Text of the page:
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    [Civil War] Constitution of the Confederate States of America. (Montgomery, 1861). 29 broadsheets printed solely on the recto, 8.5" x 14", third and final draft. Roman and italic type, printed with line sections numbered. Heading reads: "In Congress - March 1861 - Amended constitution - 100 copies ordered to be printed." 19 contemporary corrections are made throughout, in ink; there are 3 additional corrections made in pencil, but the date is unknown. Bound together at the top margin with string. Protected by white boards bound with gold cloth on the spine. Some staining along the edges, especially on the front leaf; verso of the final sheet is heavily stained. Small tear on the top right corner of leaf 3. Possibly a later version to be submitted to the Convention for amendments and final drafting.

    In February 1861, forty-three delegates met at a Constitutional Convention held in Montgomery, Alabama. Represented were the states of South Carolina, Alabama, Mississippi, Georgia, Florida, and Louisiana; all recently seceded from the United States (the delegates from Texas were en route). They knew that time was limited, the winds of war were blowing, and they must form a new government before the newly elected United States president, Abraham Lincoln, took office. They drew up a Provisional Constitution that was to last for one year only. But one month later, the Convention drafted the third and final copy of the Constitution of the Confederate States of America.

    The day after the Provisional Constitution was signed, a twelve man framing committee was appointed and work on the permanent constitution was convened, chaired by South Carolina secessionist leader Robert Barnwell Rhett, Sr. Rhett proposed using the U. S. Constitution as a model and "make only the most necessary changes." Their task would be, he stated, "a matter of restoration, than of innovation." Amongst his proposals for the new constitution was the exclusion of a preamble; an idea that all residents of the new nation, excluding Indians, but especially African slaves, who were only counted as three-fifths in the
    U. S. were to be counted as a full person; a reform on taxation; the creation of a Capital similar to the District of Columbia with land given freely by a State or States; a six year term for the president (limited to one, non-consecutive term at a time); the guaranteed extension of slavery into new territories; the expulsion of any State that should abolish slavery (he later wanted to add an amendment barring any free state from entering); and others. In the end, only the term of the president and the protection of slavery were kept.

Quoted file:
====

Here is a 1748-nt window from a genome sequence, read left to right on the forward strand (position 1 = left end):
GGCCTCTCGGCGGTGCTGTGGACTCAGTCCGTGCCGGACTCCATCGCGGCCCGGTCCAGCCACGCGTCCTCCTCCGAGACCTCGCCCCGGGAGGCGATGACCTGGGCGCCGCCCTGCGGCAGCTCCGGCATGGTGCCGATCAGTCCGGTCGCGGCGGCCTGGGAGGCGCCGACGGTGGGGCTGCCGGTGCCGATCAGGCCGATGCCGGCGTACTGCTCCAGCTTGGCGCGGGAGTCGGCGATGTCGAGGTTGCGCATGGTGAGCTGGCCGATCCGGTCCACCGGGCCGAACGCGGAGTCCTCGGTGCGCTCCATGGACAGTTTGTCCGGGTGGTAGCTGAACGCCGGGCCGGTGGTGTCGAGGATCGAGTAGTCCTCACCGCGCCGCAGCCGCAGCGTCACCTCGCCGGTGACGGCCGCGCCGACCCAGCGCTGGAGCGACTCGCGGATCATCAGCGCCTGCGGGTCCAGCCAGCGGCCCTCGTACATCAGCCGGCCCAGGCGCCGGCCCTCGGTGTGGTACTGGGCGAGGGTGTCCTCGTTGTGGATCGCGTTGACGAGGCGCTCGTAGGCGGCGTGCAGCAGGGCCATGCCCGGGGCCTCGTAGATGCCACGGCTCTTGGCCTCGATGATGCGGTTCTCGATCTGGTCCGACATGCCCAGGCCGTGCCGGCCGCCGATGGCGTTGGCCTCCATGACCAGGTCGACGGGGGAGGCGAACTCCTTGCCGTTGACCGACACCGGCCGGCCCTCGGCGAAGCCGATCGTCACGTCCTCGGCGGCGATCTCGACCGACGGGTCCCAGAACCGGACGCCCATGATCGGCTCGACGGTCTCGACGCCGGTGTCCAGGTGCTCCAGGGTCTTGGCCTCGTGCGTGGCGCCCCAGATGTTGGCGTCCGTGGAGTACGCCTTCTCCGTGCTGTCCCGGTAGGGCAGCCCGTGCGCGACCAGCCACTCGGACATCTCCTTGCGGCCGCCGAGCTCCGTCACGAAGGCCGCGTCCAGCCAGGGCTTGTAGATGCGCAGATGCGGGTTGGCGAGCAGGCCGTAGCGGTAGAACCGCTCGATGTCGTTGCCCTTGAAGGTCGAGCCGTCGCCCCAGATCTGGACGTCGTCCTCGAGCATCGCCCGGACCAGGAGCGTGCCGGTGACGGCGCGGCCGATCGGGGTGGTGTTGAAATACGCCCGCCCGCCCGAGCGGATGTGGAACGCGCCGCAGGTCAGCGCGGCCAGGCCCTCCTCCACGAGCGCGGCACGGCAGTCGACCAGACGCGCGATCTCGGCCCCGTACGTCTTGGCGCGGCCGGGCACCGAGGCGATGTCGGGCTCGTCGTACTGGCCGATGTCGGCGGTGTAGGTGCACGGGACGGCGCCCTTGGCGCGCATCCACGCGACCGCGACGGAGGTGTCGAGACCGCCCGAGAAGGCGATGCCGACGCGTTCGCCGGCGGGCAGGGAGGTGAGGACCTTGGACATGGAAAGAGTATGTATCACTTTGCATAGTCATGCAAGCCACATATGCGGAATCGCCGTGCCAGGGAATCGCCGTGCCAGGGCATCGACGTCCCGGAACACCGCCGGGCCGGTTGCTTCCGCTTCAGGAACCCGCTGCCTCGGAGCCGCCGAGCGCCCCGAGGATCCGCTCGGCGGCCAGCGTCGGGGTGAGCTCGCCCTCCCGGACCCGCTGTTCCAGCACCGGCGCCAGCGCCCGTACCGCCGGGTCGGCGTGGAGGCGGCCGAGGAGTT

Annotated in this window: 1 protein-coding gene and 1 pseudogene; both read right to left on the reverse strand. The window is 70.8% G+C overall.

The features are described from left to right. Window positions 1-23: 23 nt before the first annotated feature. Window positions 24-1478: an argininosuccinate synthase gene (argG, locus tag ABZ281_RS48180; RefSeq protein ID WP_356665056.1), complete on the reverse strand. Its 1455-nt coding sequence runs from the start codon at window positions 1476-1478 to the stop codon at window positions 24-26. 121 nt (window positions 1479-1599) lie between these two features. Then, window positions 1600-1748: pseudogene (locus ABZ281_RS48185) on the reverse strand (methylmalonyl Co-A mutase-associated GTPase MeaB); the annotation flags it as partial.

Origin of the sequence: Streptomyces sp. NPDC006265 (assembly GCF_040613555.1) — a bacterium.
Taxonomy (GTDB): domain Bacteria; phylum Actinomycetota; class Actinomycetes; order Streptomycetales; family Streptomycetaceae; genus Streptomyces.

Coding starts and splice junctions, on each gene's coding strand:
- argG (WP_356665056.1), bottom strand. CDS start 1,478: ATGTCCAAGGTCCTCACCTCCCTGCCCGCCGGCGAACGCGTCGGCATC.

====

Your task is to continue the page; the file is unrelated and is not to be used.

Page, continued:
Structurally, the final draft of the Confederate Constitution is almost identical to the U. S. Constitution. One major difference is the inclusion, almost verbatim, of the first twelve amendments of the U. S. Constitution into the body of the Confederate Constitution under Article I, Section 9.

    Rhett and his committee presented the draft to the Convention on February 28, 1861, and it was ratified eleven days later, on March 11. By the end of 1861, all thirteen states of the Confederate States of America had ratified the Constitution.

    This draft is one of only four copies known. It belonged to Albert Gaius Hills, a Boston Journal war correspondent (and for a three month period in 1863, First Lieutenant in the United States Army) who was present throughout the expedition to capture New Orleans in 1862. Hills never had children and his personal effects, including his journals, collection of newspapers from the war, the draft of the Confederate Constitution, maps, etc. ended up in the sole possession of his brother, Frederick Calvin Hills.

    References: Parrish & Willingham, Confederate Imprints 7; Streeter sale 1275; William C. Davis, Look Away: A History of the Confederate States of America, 2002.

    Auction Info

    Auction Dates
    December, 2011
    8th-9th Thursday-Friday
    Bids + Registered Phone Bidders: 2
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